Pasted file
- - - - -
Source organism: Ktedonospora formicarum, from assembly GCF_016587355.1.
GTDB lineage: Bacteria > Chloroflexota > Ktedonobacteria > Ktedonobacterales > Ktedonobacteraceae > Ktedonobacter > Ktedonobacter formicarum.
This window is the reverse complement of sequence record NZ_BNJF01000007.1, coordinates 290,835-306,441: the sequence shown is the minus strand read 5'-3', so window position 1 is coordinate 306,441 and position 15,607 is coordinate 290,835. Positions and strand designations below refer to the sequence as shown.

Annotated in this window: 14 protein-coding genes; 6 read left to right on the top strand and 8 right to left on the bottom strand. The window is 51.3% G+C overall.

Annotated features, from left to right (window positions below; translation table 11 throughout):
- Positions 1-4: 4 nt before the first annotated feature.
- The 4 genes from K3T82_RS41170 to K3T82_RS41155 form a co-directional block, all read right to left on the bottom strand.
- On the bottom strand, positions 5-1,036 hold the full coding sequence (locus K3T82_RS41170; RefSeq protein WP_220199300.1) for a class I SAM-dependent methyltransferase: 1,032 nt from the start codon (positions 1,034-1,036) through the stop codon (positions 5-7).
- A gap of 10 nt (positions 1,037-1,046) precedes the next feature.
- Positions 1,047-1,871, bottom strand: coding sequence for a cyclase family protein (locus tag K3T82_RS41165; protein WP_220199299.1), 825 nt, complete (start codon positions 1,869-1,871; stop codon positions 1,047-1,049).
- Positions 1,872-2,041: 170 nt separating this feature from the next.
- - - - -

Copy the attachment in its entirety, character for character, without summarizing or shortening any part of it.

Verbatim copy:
Source organism: Ktedonospora formicarum, from assembly GCF_016587355.1.
GTDB lineage: Bacteria > Chloroflexota > Ktedonobacteria > Ktedonobacterales > Ktedonobacteraceae > Ktedonobacter > Ktedonobacter formicarum.
This window is the reverse complement of sequence record NZ_BNJF01000007.1, coordinates 290,835-306,441: the sequence shown is the minus strand read 5'-3', so window position 1 is coordinate 306,441 and position 15,607 is coordinate 290,835. Positions and strand designations below refer to the sequence as shown.

Annotated in this window: 14 protein-coding genes; 6 read left to right on the top strand and 8 right to left on the bottom strand. The window is 51.3% G+C overall.

Annotated features, from left to right (window positions below; translation table 11 throughout):
- Positions 1-4: 4 nt before the first annotated feature.
- The 4 genes from K3T82_RS41170 to K3T82_RS41155 form a co-directional block, all read right to left on the bottom strand.
- On the bottom strand, positions 5-1,036 hold the full coding sequence (locus K3T82_RS41170; RefSeq protein WP_220199300.1) for a class I SAM-dependent methyltransferase: 1,032 nt from the start codon (positions 1,034-1,036) through the stop codon (positions 5-7).
- A gap of 10 nt (positions 1,037-1,046) precedes the next feature.
- Positions 1,047-1,871, bottom strand: coding sequence for a cyclase family protein (locus tag K3T82_RS41165; protein WP_220199299.1), 825 nt, complete (start codon positions 1,869-1,871; stop codon positions 1,047-1,049).
- Positions 1,872-2,041: 170 nt separating this feature from the next.